Hardneck Garlic & Softneck Garlic For Sale

The Harvest

Sprouting Garlic

Softnecks tend to be mature a week earlier than hardnecks. Harvest time for softnecks is when you notice that some of them have fallen over and are laying on the ground. During the last week of June begin pulling a couple of hardnecks every few days and cutting a cross section of the head (bulb). Look at the cross section and once you see space forming between the cloves and the central stem, the the garlic is ready for harvest.

Dig the garlic with a fork or shovel. It is OK to leave it lying on the ground for a day or two to dry unless the temperature is above 90 degrees F (you don’t want to cook it). Pick up the garlic and shake off the soil. The garlic will need to dry for a couple of weeks (or eaten at any time). To dry the garlic, place it in an area where there is plenty of air movement around the stems and heads. We use fans on ours, and we try to maintain a temperature of about 100 degrees F. High tunnels work really well for this. Just remember to monitor the temperature carefully, as you do not want to exceed 120 degrees F.

Preserving and Storing

There are many different ways to preserve your garlic. Cut it up and put it in the freezer for later use. Dehydrate and put through a coffee grinder to make powder. Keep loose in a bowl in a cool dark cupboard. Place in a brown paper bag and put into the crisper of your refrigerator – this method has been working very well for people and allows for you to buy, store and eat fresh garlic for the whole year. Braid it and hang it in the kitchen. Don’t forget to pickle a little bit while you are at it. Storing garlic in oil in the refrigerator is not recommended as botulism can form. Storing very large amounts of garlic is best at about 32 degrees F and a humidity level of about 65%. Additionally smaller heads store better than larger ones.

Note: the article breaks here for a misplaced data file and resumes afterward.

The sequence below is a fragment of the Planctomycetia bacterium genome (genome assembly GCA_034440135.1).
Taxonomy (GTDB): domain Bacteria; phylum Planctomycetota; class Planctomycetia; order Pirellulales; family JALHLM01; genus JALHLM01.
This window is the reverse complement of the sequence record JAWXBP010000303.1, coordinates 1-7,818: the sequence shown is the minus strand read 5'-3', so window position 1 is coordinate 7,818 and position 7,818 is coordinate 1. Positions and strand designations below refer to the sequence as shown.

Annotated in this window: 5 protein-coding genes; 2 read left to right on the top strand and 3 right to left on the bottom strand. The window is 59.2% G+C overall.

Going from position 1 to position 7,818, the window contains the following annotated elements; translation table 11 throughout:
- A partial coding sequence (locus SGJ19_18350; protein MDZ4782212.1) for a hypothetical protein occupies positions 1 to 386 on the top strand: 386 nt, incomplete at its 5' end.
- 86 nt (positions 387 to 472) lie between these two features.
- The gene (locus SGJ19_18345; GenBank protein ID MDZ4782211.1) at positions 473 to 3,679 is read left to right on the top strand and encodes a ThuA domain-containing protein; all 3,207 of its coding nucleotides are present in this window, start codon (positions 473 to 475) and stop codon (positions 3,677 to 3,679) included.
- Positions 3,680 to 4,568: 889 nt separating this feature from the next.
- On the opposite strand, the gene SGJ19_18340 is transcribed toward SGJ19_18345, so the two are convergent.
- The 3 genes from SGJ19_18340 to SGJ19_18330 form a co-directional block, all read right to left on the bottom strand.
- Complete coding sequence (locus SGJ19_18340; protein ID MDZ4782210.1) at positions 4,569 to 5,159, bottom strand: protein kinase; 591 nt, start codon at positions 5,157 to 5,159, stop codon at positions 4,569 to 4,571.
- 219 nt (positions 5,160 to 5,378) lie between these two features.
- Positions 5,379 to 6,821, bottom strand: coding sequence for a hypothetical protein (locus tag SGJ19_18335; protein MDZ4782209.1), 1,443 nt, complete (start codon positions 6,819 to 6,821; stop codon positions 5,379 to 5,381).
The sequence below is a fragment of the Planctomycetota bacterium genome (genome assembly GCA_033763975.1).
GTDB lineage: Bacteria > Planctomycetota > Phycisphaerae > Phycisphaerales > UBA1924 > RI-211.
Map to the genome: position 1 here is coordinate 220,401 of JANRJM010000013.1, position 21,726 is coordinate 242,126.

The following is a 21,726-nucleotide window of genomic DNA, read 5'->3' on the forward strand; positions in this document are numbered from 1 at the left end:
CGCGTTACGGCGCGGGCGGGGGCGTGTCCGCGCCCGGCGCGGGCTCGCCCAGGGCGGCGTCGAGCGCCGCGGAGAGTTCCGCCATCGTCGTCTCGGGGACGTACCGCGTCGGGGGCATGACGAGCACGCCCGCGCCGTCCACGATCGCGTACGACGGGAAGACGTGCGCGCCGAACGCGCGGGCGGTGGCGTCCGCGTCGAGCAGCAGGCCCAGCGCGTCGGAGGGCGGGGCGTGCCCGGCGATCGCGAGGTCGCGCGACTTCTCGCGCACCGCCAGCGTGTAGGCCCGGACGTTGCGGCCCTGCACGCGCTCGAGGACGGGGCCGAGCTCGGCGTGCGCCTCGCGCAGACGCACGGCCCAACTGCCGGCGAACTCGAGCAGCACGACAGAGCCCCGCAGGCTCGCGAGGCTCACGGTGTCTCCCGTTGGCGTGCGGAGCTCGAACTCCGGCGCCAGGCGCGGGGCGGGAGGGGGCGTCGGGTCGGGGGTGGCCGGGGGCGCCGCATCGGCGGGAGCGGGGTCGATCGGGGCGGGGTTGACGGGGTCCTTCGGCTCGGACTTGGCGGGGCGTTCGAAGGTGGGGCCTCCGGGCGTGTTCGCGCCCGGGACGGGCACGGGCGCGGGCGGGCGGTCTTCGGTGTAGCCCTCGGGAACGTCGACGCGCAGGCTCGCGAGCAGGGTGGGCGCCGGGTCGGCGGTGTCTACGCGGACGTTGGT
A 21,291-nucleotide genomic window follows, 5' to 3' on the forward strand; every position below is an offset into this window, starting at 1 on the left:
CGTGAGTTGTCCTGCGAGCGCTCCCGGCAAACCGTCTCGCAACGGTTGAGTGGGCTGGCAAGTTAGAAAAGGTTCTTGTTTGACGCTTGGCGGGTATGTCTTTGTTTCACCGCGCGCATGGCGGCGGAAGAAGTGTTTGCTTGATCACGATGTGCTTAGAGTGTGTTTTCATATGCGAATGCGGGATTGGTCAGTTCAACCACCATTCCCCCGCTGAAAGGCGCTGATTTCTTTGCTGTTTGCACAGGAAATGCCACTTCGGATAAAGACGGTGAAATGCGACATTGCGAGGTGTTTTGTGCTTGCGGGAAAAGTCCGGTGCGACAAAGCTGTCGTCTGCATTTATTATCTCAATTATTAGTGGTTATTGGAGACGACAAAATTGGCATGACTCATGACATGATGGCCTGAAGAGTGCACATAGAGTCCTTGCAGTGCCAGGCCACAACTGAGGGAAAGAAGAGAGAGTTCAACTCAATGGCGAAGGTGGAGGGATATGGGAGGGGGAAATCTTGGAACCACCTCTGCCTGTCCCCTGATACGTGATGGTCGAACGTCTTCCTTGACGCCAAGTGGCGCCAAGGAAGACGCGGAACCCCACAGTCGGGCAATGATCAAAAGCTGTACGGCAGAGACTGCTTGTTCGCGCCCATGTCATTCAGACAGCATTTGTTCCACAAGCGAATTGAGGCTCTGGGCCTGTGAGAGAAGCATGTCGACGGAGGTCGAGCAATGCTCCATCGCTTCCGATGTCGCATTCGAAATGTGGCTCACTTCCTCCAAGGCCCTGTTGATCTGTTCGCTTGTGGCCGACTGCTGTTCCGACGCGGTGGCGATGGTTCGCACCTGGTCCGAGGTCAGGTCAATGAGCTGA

If you are interested in growing garlic on more of a commercial scale feel free to call to discuss other options for growing and harvesting larger quantities. I also can provide a 3+ hour consultation for a small fee (usually during the winter months when things are slower on the farm).